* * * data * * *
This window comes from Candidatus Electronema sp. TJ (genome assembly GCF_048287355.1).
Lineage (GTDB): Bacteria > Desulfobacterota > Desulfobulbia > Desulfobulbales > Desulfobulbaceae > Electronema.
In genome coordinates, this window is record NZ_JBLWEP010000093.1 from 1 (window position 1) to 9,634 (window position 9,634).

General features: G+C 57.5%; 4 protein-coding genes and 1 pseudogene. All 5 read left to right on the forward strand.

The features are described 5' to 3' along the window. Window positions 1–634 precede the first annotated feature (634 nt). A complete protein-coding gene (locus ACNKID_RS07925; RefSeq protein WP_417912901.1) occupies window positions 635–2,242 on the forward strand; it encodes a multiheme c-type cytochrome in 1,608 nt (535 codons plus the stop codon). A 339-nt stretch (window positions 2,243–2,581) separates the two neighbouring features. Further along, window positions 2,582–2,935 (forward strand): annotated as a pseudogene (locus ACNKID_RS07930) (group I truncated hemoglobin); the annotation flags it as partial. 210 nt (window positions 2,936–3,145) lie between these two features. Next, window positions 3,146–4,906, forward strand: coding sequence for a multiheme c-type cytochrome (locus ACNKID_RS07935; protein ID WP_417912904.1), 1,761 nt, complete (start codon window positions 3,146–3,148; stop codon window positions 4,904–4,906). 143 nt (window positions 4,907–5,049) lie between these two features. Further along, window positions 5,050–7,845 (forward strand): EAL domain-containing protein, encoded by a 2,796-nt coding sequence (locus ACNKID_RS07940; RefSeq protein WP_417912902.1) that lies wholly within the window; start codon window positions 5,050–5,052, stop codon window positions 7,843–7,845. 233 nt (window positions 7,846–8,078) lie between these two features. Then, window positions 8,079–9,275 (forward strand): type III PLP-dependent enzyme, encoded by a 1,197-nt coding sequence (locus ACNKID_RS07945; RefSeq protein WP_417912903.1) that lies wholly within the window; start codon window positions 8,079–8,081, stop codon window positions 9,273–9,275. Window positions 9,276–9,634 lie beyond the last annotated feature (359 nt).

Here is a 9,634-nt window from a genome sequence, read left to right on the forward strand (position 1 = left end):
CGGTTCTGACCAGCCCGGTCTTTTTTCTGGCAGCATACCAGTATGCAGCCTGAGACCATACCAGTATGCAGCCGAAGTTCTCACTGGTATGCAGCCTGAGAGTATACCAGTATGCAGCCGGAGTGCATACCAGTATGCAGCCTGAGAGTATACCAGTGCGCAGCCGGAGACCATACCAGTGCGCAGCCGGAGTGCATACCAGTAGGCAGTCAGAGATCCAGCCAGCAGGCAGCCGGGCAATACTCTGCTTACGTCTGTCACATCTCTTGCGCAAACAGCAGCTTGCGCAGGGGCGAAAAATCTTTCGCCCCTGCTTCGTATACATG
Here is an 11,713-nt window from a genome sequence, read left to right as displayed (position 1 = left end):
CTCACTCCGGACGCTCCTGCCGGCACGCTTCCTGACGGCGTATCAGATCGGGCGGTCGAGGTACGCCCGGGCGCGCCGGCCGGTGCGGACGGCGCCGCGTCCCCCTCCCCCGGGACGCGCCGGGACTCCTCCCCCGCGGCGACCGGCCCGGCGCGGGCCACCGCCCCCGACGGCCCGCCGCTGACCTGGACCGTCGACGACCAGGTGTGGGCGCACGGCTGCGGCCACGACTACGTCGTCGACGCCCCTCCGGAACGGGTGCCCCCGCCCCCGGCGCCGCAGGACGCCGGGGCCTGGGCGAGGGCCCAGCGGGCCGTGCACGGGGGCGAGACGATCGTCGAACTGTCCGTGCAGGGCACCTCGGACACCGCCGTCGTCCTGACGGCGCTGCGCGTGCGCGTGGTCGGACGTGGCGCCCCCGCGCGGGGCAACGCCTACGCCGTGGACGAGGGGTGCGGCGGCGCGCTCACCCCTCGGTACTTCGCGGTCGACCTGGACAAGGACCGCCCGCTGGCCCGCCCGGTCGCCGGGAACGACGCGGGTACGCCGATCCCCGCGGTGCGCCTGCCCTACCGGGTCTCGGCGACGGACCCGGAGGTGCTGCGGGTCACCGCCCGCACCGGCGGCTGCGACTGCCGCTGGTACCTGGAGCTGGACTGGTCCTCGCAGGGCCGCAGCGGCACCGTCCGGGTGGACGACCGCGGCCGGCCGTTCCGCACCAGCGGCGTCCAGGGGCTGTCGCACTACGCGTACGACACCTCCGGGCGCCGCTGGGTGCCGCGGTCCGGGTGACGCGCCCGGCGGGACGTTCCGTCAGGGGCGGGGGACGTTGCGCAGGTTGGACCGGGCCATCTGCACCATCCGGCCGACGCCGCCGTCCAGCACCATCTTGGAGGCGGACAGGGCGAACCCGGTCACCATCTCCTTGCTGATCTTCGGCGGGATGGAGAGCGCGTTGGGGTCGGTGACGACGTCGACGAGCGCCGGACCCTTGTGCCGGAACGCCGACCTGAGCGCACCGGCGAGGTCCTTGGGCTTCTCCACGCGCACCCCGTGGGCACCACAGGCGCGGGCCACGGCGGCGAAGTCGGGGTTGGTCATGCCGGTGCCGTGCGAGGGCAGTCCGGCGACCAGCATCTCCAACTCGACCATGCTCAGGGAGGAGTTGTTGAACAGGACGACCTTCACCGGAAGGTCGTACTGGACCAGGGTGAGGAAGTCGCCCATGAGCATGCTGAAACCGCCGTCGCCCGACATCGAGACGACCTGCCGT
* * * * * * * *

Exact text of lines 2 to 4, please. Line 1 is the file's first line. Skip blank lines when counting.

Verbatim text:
Lineage (GTDB): Bacteria > Desulfobacterota > Desulfobulbia > Desulfobulbales > Desulfobulbaceae > Electronema.
In genome coordinates, this window is record NZ_JBLWEP010000093.1 from 1 (window position 1) to 9,634 (window position 9,634).

General features: G+C 57.5%; 4 protein-coding genes and 1 pseudogene. All 5 read left to right on the forward strand.